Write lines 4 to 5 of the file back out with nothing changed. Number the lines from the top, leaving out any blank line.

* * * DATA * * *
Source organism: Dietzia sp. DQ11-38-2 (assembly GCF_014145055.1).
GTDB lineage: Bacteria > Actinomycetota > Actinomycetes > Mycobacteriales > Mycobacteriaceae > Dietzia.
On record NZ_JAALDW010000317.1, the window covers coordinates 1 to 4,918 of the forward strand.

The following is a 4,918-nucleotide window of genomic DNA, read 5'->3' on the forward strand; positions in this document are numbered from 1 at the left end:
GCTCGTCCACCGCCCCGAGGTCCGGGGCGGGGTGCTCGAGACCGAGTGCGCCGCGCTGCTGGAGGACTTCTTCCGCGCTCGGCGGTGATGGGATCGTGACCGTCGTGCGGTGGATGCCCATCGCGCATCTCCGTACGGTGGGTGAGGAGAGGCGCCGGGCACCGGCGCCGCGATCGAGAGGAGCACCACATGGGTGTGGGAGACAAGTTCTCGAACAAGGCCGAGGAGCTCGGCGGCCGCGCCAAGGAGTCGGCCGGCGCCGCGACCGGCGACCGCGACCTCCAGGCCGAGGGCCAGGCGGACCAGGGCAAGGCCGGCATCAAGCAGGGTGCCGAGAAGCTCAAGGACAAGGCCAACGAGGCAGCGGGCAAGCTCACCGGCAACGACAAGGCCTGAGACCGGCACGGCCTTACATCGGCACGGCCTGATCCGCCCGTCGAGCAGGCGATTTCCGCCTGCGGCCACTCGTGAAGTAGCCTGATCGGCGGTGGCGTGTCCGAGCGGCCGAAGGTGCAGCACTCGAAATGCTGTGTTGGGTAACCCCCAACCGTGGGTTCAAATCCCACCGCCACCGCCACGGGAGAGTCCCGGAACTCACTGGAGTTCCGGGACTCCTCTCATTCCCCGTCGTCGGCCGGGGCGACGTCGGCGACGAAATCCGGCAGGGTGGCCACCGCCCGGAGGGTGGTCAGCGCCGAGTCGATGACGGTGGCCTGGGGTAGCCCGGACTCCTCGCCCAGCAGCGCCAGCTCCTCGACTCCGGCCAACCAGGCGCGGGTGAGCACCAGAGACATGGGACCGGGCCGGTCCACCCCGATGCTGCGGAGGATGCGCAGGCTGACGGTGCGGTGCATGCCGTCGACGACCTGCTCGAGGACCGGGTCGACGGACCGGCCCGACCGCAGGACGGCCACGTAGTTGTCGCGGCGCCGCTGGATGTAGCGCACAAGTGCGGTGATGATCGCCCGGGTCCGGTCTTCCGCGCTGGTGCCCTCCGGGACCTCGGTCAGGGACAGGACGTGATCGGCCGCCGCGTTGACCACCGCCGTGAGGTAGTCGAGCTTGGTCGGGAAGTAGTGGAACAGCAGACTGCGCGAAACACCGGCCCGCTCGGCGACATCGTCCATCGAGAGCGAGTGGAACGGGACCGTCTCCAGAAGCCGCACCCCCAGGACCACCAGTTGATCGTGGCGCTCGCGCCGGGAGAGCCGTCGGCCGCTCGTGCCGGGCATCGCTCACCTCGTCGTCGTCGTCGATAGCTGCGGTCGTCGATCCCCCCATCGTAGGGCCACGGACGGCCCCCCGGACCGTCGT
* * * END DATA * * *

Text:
The following is a 4,918-nucleotide window of genomic DNA, read 5'->3' on the forward strand; positions in this document are numbered from 1 at the left end:
GCTCGTCCACCGCCCCGAGGTCCGGGGCGGGGTGCTCGAGACCGAGTGCGCCGCGCTGCTGGAGGACTTCTTCCGCGCTCGGCGGTGATGGGATCGTGACCGTCGTGCGGTGGATGCCCATCGCGCATCTCCGTACGGTGGGTGAGGAGAGGCGCCGGGCACCGGCGCCGCGATCGAGAGGAGCACCACATGGGTGTGGGAGACAAGTTCTCGAACAAGGCCGAGGAGCTCGGCGGCCGCGCCAAGGAGTCGGCCGGCGCCGCGACCGGCGACCGCGACCTCCAGGCCGAGGGCCAGGCGGACCAGGGCAAGGCCGGCATCAAGCAGGGTGCCGAGAAGCTCAAGGACAAGGCCAACGAGGCAGCGGGCAAGCTCACCGGCAACGACAAGGCCTGAGACCGGCACGGCCTTACATCGGCACGGCCTGATCCGCCCGTCGAGCAGGCGATTTCCGCCTGCGGCCACTCGTGAAGTAGCCTGATCGGCGGTGGCGTGTCCGAGCGGCCGAAGGTGCAGCACTCGAAATGCTGTGTTGGGTAACCCCCAACCGTGGGTTCAAATCCCACCGCCACCGCCACGGGAGAGTCCCGGAACTCACTGGAGTTCCGGGACTCCTCTCATTCCCCGTCGTCGGCCGGGGCGACGTCGGCGACGAAATCCGGCAGGGTGGCCACCGCCCGGAGGGTGGTCAGCGCCGAGTCGATGACGGTGGCCTGGGGTAGCCCGGACTCCTCGCCCAGCAGCGCCAGCTCCTCGACTCCGGCCAACCAGGCGCGGGTGAGCACCAGAGACATGGGACCGGGCCGGTCCACCCCGATGCTGCGGAGGATGCGCAGGCTGACGGTGCGGTGCATGCCGTCGACGACCTGCTCGAGGACCGGGTCGACGGACCGGCCCGACCGCAGGACGGCCACGTAGTTGTCGCGGCGCCGCTGGATGTAGCGCACAAGTGCGGTGATGATCGCCCGGGTCCGGTCTTCCGCGCTGGTGCCCTCCGGGACCTCGGTCAGGGACAGGACGTGATCGGCCGCCGCGTTGACCACCGCCGTGAGGTAGTCGAGCTTGGTCGGGAAGTAGTGGAACAGCAGACTGCGCGAAACACCGGCCCGCTCGGCGACATCGTCCATCGAGAGCGAGTGGAACGGGACCGTCTCCAGAAGCCGCACCCCCAGGACCACCAGTTGATCGTGGCGCTCGCGCCGGGAGAGCCGTCGGCCGCTCGTGCCGGGCATCGCTCACCTCGTCGTCGTCGTCGATAGCTGCGGTCGTCGATCCCCCCATCGTAGGGCCACGGACGGCCCCCCGGACCGTCGT